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Turning Off the Instructional Designer Consultant in My Head

I should just add turning off the instructional design consultant in my head to my list of other things I can’t seem to turn off … grammar errors, style comments from Stacy London, what I plan on eating when I get off work, and whatever song I just heard on my iTunes. Since I am an instructional designer it makes sense, and yet you would think I could turn it off sometimes. My latest round of instructional designer in my head involves my nephews.

My 4-year-old nephew came up to me last week and asked if I could type PBSKids into the computer. He knows the name, but he doesn’t quite know what to type. I am amazed that he can get around the website, play games, and watch clips without being able to read. And, it is obviously a rewarding experience for him because he would be on the site all day, if he could. I also have a 7-year-old nephew who asked for some help as he was playing Lego Indiana Jones. He reads enough to understand basic ideas, but he really relies on the visuals and what he knows about websites in order to navigate—all at age 7. As I interacted with my nephews, all of a sudden the instructional designer inside me watched as they navigated pages and pages of text and images. They were excited about the games; I’m fascinated with how they learn.

I realize that children learn differently than adults, but I believe there is something to be learned from my experiences with my nephews, particularly regarding interface usability. Here are a few things that have stayed with me:

  1. User expectation: Even at a young age, my nephews recognize patterns, thereby establishing expectations. These patterns arise from text use, color, states, and page functionality. The patterns they are learning now will stay with them as they engage in online learning in the future.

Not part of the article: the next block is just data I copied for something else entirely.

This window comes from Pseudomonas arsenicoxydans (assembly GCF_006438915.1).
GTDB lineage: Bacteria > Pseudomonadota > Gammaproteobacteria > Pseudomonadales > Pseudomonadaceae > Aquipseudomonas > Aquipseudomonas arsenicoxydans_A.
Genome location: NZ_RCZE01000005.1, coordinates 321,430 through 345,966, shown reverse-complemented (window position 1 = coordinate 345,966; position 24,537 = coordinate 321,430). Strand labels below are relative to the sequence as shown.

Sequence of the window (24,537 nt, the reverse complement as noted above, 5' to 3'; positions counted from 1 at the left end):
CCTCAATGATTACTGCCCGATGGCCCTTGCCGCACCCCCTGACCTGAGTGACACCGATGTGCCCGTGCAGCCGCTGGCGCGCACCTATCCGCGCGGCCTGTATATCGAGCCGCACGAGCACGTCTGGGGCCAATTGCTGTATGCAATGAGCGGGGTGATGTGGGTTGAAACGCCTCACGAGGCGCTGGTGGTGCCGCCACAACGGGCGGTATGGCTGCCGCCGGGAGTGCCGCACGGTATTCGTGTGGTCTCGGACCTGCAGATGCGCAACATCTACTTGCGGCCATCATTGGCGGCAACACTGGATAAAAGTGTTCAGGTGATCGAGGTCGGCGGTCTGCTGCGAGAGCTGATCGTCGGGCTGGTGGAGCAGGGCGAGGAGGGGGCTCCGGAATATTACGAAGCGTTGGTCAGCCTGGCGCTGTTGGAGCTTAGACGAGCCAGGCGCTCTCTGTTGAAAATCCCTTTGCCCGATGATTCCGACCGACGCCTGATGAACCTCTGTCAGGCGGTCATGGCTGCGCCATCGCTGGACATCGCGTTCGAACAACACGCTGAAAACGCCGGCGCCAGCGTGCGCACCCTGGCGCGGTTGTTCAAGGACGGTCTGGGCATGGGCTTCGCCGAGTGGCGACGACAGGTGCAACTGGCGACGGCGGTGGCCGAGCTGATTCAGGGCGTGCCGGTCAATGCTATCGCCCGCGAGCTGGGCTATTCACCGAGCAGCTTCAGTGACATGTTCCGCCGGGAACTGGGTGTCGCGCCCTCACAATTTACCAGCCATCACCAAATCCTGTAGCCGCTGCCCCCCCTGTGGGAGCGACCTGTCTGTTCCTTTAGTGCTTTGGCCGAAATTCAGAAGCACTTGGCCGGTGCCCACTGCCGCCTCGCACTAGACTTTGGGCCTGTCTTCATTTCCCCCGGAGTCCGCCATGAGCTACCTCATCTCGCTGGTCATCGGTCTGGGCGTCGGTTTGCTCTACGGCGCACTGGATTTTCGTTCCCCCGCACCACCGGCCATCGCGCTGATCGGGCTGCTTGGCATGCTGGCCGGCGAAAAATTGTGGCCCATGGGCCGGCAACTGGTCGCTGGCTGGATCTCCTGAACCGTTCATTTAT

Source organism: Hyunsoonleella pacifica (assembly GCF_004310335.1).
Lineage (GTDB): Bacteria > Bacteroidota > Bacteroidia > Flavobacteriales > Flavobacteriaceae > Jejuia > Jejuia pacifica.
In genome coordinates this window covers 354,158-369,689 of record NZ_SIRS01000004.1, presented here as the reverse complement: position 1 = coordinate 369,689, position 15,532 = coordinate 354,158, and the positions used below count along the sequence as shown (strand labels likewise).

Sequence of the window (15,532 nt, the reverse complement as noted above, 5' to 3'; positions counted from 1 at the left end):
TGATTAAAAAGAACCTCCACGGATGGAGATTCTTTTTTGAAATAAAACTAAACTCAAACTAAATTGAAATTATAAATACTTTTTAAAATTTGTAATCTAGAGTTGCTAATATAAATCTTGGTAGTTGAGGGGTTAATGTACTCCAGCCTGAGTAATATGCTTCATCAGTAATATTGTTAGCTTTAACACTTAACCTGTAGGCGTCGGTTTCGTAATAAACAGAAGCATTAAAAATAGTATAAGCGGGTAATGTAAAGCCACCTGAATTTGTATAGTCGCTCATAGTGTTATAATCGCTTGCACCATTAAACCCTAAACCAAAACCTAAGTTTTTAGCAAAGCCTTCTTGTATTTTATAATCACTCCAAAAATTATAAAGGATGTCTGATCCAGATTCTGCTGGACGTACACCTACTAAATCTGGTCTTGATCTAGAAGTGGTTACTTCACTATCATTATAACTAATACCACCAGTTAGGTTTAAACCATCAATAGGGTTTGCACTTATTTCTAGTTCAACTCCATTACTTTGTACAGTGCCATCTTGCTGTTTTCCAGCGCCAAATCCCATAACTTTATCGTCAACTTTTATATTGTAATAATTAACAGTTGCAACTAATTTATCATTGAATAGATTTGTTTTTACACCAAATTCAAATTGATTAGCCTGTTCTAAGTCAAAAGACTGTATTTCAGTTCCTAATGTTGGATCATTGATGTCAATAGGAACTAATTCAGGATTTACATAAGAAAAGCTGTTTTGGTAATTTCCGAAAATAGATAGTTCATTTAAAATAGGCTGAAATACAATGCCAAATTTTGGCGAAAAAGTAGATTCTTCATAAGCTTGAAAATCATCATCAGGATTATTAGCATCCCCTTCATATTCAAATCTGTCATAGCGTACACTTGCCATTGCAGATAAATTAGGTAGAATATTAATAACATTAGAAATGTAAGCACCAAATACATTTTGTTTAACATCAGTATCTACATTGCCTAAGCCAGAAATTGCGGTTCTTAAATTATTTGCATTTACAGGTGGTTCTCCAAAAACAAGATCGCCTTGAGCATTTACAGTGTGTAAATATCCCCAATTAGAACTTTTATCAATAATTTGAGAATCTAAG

2. Clicking: One of the main things I noticed was how my nephews clicked everywhere. They know which objects should be clickable, so when an object that wasn’t clickable appeared clickable, they kept going back and trying again and again. This concept is very important to eLearning as well. All clickable objects should receive the same treatment, and it should be obvious that they are clickable. Static objects should have a different treatment from all clickable objects. One way to create a clickable state is with a drop shadow, which recreates the idea that the button could actually be pressed.
  3. Visuals: Visuals cues are imperative. Although a children’s interface may be more catered to visuals, it is still a good idea for adults as well. I know I’m drawn to any striking visual on a page.
  4. Fun: Although not all learning courses will be “fun,” I believe we can always work to have engaging courses. As we strive to understand our audience base and then design custom training for their needs and the desires of their company, then we can provide engaging learning that will fulfill quotas and leave employees meeting the company’s business goals.

As a last thought—we can learn invaluable information from watching someone go through our corporate training courses. So, next time you have a course ready to go—test it. If you can’t find the exact audience profile, just have someone run the course and then watch what happens. It may surprise you.